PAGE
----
Saturday, July 27, 2013

Dreamliner nightmare continues for Boeing as Qatar Airways pulls plane out of service 'after smoke reported near electrical compartment'

Qatar Airways has pulled one of its Boeing 787 Dreamliners out of service following a 'minor' technical issue, as pressure mounted on Boeing over possible new electrical problems with the advanced jet.

It is the latest in a spate of mishaps for the 787, including a fire on an Ethiopian Airlines-owned 787 earlier this month which caused Heathrow airport to be shut down for an hour and a half while firefighters battled the blaze.

The entire fleet of 787s was grounded earlier this year thanks to repeated faults in the lithium-ion batteries which sometimes led to plane fires.

Today, it was revealed that an oven overheated and caused smoke in an Air India Dreamliner this week. India's aviation regulator is investigating the incident, which did not interrupt services.

Qatar Airways and Boeing declined to give further details about the affected plane. Industry sources said it had been grounded for days after smoke was seen near an electrical panel.

According to tracking service Flightaware, the aircraft, registered as A7-BCB, has not flown since Sunday - an unusually long time for a long-haul jet designed to save on fuel bills.

Qatar Airways confirmed an aircraft had been taken out of service, but said no flights had been cancelled as a result.

"This is a minor issue for us, and not an incident, so we are not commenting," an airline spokesman said.

Two people familiar with the matter, asking not to be identified, told Reuters that smoke had been reported near an electrical compartment while the jet was on the ground in Doha.

A failure in a similar bay caused a fire during a test flight in 2010, and three of the jets, including one owned by Qatar Airways, had electrical problems last December.

A fire-brigade supervisor in Doha said it did not have any record of an incident with an airport-related call last week.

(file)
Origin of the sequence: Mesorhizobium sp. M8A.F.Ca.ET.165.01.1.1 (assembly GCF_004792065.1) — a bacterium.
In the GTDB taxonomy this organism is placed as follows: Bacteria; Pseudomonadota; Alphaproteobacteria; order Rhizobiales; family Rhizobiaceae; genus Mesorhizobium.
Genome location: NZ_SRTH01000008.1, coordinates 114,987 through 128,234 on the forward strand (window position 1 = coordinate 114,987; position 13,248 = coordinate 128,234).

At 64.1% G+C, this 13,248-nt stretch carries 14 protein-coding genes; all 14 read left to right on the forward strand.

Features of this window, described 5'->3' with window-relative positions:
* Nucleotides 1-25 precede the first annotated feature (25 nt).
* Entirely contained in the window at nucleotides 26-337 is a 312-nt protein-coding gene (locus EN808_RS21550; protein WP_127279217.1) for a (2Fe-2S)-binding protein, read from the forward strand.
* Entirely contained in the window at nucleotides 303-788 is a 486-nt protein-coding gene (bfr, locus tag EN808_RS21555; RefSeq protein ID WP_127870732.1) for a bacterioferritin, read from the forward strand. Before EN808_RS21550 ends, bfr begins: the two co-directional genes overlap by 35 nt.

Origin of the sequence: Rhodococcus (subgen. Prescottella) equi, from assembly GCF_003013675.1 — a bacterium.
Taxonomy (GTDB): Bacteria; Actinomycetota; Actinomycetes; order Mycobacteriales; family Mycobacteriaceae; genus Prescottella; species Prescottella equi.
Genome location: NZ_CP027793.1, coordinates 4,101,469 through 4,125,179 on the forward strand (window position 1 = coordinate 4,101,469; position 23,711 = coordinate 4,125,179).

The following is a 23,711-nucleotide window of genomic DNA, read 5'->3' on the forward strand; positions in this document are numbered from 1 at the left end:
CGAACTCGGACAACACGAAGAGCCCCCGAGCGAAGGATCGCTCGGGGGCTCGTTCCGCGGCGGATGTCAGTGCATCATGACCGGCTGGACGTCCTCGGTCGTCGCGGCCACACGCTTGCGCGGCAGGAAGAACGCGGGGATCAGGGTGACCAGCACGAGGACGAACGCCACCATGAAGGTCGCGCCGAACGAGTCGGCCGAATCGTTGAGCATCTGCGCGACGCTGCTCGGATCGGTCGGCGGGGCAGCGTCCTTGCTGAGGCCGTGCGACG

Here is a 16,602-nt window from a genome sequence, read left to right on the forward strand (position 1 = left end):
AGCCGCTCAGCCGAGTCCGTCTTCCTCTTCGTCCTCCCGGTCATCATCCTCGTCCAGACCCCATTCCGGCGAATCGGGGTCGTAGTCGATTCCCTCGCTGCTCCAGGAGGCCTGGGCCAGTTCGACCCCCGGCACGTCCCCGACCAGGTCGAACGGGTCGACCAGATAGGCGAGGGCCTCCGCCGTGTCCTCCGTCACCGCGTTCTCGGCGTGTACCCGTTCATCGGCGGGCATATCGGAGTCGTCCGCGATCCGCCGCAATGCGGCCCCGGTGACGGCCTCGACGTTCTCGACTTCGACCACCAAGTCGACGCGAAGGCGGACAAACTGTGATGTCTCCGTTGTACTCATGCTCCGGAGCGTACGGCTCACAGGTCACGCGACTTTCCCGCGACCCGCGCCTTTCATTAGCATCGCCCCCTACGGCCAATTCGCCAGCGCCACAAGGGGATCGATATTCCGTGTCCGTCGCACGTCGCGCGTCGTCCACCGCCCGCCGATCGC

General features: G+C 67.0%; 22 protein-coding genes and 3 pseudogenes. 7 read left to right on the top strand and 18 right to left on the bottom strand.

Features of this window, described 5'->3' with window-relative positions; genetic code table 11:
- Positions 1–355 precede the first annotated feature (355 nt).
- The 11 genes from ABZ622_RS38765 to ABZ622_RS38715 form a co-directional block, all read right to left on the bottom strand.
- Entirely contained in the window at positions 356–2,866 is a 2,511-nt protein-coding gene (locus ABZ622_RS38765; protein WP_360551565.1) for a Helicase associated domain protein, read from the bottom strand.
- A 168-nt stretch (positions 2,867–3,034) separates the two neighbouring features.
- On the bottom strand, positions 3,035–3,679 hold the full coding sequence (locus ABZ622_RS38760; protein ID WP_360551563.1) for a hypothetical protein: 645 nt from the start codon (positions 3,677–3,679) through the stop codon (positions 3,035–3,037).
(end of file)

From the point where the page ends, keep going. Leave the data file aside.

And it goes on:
Japan's ANA Holdings Inc, which operates the world's biggest fleet of Dreamliners, also said today it had found damage to the battery wiring on two 787 locator beacons, made by Honeywell International Inc.

The U.S. Federal Aviation Administration and Boeing instructed airlines to inspect or remove the beacons, after UK investigators found two wires pinched together in the beacon inside the Ethiopian Airlines Dreamliner at Heathrow.

The resulting fire caused extensive damage to the plane.

Last December, three 787s had electrical problems that were made public.

United Airlines experienced problems with electrical panels on two 787s, one of which diverted to another airport during a flight from Houston.

Qatar Airways said that month that it grounded one of its 787 jets because of the same problem United had experienced. Boeing later traced the problem to faulty circuit boards in the panel.

In January, regulators grounded the global fleet of 50 Dreamliners after batteries burned on two jets within two weeks.

Regulators lifted the grounding in April after Boeing redesigned the battery system, which supplies backup power to the jet and is unrelated to the emergency beacon, known as an emergency locator transmitter, or ELT, that is designed to send out a signal to help rescuers locate an aircraft wreckage.

Qatar Airways Chief Executive Akbar Al Baker said in May that the airline had to forego $200million in lost profit because of the grounding of 787 planes, but has received compensation from Boeing for the losses.

At least one other airline says it is still seeking compensation.

Aviation experts say it is common for the reported number of incidents to rise when an aircraft is in the spotlight, and that all new aircraft models have incidents when they first enter service. The 787 went into service in the autumn of 2011.

Even aircraft with decades of service regularly suffer glitches that go unreported and rarely pose a direct threat to safety.

However, aviation experts say U.S. and British authorities investigating the previous fires may try to establish whether anything can be learned from a pattern of reported incidents connected in various ways to the jet's electrical systems.

Boeing chief executive Jim McNerney said this week he remained 'highly confident' in the future of the 787 Dreamliner programme and the integrity of the company's newest airplane.

The 787 incorporates a raft of changes in the way passenger jets are designed, including greater use of electrical systems that save weight compared with older hydraulics.

It is the first passenger jet built mainly from lightweight carbon-composites.

Boeing shares were down 0.9 per cent at $105.76 late on Friday morning on the New York Stock Exchange.

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